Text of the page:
A Change In Prospective; A Change in Perspective

Written by Devin Swincher:me

Hello fellow prospective and current actuaries, I’d like to share my story. It started almost a year and a half ago, the summer between my junior and my senior year. I was looking into what I should do with my Mathematics major. I came across the job title “Actuary”. Like most people, I had never even heard of an actuary. I did a little research and the salary initially motivated me along with the high accolades that many job ranking sites gave this profession. 

As everyone who wants to become an actuary finds out, there are several tests that one must take if they want to pursue an actuarial position. “I’m good at tests and especially math tests”, I thought. This was on June 19th 2012 and the test that I would sign up for would be in late September 2012. I had thought that, being the mathematical savant I consider myself to be, that 3 months was plenty of time to learn the material and pass the test. (Note: it would have been if I had spent my time more wisely, but more on that in a minute).

Fast forward to about the beginning of September, and I had only studied for P/1 for about 80 hours. I had no prior learning of Probability and Statistics, so this amount I studied for was underwhelming. As I usually did with math tests, I crammed for this test with absolute certainty that it would pan out. “I mean, at the very least I’ll get a 6 and it’s on to FM.”

The end of September came and here was the test. The test ate me alive. I guessed on 14 questions and felt that the 3 hours allowed was not enough time, at all! “How could I ever become an actuary?” So, I did the one thing with my pride being damaged… I gave up. And I switched my focus to being a teacher. This is the end of the story, right? After all, I studied for about 120 hours total for this test (far more than any test I had ever studied for).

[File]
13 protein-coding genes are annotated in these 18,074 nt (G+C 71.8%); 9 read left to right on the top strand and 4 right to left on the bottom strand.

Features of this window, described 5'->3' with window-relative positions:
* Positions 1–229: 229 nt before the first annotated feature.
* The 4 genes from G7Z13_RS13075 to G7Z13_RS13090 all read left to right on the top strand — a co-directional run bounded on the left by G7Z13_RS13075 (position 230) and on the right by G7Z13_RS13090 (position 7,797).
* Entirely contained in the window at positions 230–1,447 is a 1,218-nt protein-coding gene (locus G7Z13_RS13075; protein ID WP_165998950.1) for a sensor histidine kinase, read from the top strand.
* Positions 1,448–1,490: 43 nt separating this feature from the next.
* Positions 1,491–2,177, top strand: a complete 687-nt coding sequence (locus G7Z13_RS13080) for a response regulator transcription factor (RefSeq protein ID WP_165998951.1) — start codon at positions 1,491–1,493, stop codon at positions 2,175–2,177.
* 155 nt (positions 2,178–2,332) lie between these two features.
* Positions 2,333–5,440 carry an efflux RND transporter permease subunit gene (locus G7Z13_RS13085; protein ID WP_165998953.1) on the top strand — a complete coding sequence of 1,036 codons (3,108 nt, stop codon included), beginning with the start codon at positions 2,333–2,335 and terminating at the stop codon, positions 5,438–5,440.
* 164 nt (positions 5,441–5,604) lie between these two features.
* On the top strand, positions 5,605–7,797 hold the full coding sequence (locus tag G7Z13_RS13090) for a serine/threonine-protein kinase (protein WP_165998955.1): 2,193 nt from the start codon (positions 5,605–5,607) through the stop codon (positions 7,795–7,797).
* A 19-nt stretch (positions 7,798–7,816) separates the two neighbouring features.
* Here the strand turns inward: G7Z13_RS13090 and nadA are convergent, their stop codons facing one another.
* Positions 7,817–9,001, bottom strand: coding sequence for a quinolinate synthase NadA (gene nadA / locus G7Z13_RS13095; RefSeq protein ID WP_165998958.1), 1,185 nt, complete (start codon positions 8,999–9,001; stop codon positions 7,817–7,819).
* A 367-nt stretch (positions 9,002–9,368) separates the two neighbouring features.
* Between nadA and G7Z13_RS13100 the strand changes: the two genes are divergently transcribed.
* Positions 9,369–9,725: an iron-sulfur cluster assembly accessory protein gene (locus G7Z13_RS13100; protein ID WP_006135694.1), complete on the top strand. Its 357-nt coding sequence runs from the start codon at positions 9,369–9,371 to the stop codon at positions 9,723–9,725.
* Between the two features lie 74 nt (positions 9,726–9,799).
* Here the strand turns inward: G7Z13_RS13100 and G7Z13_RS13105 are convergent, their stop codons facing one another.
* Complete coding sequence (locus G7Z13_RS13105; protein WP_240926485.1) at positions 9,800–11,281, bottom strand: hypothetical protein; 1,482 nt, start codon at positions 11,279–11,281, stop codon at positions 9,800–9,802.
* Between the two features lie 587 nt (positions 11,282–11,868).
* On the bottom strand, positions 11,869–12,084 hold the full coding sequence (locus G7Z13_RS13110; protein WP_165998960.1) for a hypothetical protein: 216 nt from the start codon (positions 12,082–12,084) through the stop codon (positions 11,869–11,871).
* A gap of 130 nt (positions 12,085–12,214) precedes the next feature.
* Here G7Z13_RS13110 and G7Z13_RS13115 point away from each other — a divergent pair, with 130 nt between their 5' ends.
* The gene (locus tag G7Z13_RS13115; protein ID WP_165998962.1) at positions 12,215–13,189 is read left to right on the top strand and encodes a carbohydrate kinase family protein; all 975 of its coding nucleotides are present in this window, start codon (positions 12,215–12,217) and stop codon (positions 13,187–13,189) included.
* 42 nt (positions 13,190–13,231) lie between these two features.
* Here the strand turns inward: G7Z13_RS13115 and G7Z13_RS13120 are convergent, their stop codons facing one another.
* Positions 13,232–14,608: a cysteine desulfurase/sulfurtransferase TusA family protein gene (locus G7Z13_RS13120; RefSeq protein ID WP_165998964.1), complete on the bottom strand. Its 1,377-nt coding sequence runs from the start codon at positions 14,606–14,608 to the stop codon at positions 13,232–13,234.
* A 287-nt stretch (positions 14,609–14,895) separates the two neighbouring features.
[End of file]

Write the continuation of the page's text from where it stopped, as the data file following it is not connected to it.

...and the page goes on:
Back in September 2013, having given up my actuarial dream, I started teaching high school. All the respect in the world to teachers, because I couldn’t do this job. There is a lot more to it than teaching, and I will leave it at that. After 3 months, I quit my job with no alternative in sight. “Could I try being an actuary again?”

Starting November 20th 2013, I registered for my P/1 exam for January 13th 2014 and I began studying for this exam again. In fact, one could say that failure motivated me to over-study. I used SOA 153; YouTube videos; Actuarial Outpost Forums. You name it, I used it. Given that I had studied so much before (at least I thought), the one thing that I felt I lacked was confidence coming into this exam. I realized that I didn’t need to learn the material as much as I needed to just work problems. I probably worked 300 problems last time I took the test, this time I took 33 tests on Adapt alone. So, I probably worked 1500 distinct problems. 

I just recently took the test and I passed. Moreover, I made my first pass through the test in just an hour and a half. Taking exams at my current earned level on Adapt made the actual test very underwhelming. Having failed the first time, it made me appreciate it even more. I reflected on all the hard work they put in, and it was such a satisfying feeling for it to all pay off.

The last thing I want to say is that I don’t want this post to be all about me. I want there to be a moral to this story, and I believe it is this: While you don’t necessarily need to put in 500+ hours (sometimes 14 hours a day), nor get an earned level of 10 to pass, what you do need to do is put in the time that this test demands and not take it lightly. After all, only an average of 38% pass this exam for a reason. Your studies may take a little bit away from your social life, but it is more than worth it when you see “Congratulations.” It’s a great feeling. I hope that my testament makes you appreciate the first time you pass, because you could get a lowly 2 as I did, no matter how smart you are. It’s a difficult test, but putting in the work makes P/1 more than passable.

Good luck fellow prospective actuaries.